A Pocket Guide to Trademark Renewal: What You Need to Know

As the US Patent and Trademark Office does not remind trademark holders that their trademarks are expiring, property owners need to pay attention to the expiration date. The expiration date is usually between five and six years from the time of your first trademark rights. 

Because trademark renewals can be challenging, it’s wise to use professional services like Dennemeyer Trademark Renewal Services to ensure everything files before your deadline lapses. If you don’t renew your trademark in time, the Patent Office will cancel your federal trademark registration, and your IP will be vulnerable.

Find your official trademark date

You can find your trademark date by searching the US Patent and Trademark Office website. In the upper left, check the “Trademark Search” menu. Then, look for your results. The website will show your trademark data sheet with your trademarked logo. The website will clearly label your trademark registration date on the facts sheet. 

Complete the necessary paperwork

Once you determine your registration date, you should set a range for your renewal time. Before you complete any renewal paperwork, find your trademark’s serial number – which will have a forward slash in it. The renewal document is Section 8, and the government offers an online form. 

To complete the paperwork, you’ll have to share your trademark in an image file. All the government needs is a screenshot from your website or an internet banner ad. The government charges a $100 fee to submit Section 8.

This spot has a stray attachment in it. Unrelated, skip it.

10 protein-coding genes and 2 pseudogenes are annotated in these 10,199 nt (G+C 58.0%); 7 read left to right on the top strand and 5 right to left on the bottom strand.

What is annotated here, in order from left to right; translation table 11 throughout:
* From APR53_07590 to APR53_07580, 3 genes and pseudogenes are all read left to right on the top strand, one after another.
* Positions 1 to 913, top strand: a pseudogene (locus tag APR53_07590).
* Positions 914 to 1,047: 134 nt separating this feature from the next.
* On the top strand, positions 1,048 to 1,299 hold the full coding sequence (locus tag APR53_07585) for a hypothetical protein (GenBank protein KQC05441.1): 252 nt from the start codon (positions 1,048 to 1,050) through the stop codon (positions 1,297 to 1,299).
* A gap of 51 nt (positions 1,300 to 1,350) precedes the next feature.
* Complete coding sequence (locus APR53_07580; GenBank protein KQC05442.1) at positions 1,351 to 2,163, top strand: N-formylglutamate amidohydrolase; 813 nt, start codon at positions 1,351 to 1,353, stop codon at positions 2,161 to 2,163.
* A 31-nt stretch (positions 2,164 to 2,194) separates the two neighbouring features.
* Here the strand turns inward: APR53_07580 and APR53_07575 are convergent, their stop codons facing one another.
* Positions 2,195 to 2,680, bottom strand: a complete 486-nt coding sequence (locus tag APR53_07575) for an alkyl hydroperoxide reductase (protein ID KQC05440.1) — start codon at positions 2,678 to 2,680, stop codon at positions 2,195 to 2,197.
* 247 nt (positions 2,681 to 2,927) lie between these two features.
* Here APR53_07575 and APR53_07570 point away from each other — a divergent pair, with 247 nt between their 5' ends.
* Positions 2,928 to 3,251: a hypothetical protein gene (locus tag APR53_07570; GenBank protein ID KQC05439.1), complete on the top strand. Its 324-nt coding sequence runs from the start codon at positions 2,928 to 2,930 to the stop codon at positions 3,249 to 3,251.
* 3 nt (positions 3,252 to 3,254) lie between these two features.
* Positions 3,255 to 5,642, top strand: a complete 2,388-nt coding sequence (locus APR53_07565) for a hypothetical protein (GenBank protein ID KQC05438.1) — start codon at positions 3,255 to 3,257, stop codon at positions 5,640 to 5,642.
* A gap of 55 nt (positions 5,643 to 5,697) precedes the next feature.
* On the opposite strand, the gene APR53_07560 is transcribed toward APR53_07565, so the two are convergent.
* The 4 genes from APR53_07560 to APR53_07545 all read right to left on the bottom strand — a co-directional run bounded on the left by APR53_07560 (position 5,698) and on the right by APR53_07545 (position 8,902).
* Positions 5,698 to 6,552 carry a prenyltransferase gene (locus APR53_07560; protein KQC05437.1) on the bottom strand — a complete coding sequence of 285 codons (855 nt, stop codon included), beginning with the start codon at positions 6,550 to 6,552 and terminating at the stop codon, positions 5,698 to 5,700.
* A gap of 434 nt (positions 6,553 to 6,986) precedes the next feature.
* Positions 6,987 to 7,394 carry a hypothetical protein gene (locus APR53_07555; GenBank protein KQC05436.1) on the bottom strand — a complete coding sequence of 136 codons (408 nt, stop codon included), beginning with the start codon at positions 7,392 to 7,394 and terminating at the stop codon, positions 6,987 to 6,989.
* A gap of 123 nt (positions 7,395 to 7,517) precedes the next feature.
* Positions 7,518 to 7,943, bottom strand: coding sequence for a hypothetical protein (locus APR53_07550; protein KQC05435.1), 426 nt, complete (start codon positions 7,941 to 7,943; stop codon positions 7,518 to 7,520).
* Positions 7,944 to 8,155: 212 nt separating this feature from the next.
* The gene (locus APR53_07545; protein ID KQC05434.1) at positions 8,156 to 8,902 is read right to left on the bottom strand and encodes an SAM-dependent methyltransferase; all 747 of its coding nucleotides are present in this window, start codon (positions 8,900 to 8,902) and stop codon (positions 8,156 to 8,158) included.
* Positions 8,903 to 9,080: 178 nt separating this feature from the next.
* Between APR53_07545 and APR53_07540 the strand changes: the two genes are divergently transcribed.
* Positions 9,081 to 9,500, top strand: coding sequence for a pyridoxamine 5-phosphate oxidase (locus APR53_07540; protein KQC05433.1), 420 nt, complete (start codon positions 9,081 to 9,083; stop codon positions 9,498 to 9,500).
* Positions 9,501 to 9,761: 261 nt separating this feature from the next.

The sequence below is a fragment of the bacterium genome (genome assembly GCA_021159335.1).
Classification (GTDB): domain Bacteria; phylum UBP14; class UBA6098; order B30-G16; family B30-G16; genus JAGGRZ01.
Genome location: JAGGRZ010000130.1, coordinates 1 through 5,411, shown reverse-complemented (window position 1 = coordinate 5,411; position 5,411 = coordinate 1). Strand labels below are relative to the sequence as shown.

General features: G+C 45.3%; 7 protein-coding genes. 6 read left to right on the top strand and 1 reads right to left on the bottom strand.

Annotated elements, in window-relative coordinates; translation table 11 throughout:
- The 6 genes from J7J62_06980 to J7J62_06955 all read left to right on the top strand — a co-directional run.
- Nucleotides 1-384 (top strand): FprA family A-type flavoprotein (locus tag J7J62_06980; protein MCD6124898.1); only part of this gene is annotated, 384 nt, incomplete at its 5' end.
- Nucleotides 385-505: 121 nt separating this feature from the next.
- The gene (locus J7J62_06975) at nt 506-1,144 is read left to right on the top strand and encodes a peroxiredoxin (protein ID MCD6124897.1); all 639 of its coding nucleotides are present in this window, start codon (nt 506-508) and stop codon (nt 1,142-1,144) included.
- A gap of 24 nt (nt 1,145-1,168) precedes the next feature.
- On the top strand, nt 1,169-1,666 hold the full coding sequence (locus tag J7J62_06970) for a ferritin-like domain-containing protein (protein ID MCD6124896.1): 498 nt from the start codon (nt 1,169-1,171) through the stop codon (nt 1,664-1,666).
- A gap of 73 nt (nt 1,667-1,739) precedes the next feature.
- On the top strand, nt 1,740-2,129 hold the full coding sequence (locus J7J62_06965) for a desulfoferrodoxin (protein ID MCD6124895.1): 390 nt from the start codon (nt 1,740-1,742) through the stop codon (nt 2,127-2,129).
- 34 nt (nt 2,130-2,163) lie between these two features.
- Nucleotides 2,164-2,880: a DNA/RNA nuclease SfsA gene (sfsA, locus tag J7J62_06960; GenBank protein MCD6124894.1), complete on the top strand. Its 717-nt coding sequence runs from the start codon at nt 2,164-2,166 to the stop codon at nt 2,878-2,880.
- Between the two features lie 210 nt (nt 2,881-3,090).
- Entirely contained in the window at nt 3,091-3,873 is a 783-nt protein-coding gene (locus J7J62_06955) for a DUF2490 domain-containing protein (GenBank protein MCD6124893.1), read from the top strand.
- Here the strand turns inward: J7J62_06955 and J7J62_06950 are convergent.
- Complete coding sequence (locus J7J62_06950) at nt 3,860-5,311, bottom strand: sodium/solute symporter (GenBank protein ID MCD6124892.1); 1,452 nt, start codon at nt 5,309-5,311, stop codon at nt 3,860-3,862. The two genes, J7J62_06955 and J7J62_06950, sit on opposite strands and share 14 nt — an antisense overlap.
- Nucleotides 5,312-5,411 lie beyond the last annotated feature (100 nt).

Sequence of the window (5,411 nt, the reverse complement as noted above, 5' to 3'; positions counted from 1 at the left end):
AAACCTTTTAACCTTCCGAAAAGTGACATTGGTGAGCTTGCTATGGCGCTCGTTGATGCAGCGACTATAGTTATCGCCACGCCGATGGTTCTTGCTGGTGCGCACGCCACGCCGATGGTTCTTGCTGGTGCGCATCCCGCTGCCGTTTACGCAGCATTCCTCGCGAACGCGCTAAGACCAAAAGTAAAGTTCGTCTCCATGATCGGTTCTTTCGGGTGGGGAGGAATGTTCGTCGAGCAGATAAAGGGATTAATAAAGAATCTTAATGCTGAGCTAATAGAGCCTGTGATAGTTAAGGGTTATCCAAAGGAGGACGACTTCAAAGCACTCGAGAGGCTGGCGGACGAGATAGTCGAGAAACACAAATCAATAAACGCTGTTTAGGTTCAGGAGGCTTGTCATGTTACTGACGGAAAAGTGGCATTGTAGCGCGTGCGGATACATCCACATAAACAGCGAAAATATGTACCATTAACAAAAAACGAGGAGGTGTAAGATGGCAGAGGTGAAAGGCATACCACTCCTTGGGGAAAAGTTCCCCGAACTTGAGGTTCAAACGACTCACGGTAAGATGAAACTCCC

Penalties for late filing

The US Patent and Trademark Office realizes that many trademark owners forget to renew their ideas. Forgetful trademark owners get a six-month grace period after the sixth year, but the late fees and the registration fees become expensive if you miss your window. If you forget to renew your trademark and want to keep it, you will have to pay $100 extra as a late fee to keep your brand protected.

Your trademark will be dead if you fail to submit the $100 fee during the late grace period. To re-register it, you’ll have to start at the beginning, which will cost more than the $200 combined registration and late fee. 

Ten-year renewals after the first one

After you’ve successfully renewed your trademark between the fifth and sixth year, the next renewal is ten years later. You’ll have to renew your trademark every ten years and pay the registration fee. 

The government requires Section 8 and Section 9 to keep the trademark every ten years. Section 8 has a $100 fee, and Section 9 has a $400 fee. The ten-year renewal charge is $500. Like the first renewal, the ten-year program does have a grace period. With two required forms, the late fee is $100 each, for a total of $200. 

Wrap up

You can save a lot of money if you keep track of your trademark renewal dates. You can add them to your smartphone calendar or your scheduling software, so you can get reminders when the date arrives. Renew the trademark on time or early, so you save $100 the first time and $200 the second.

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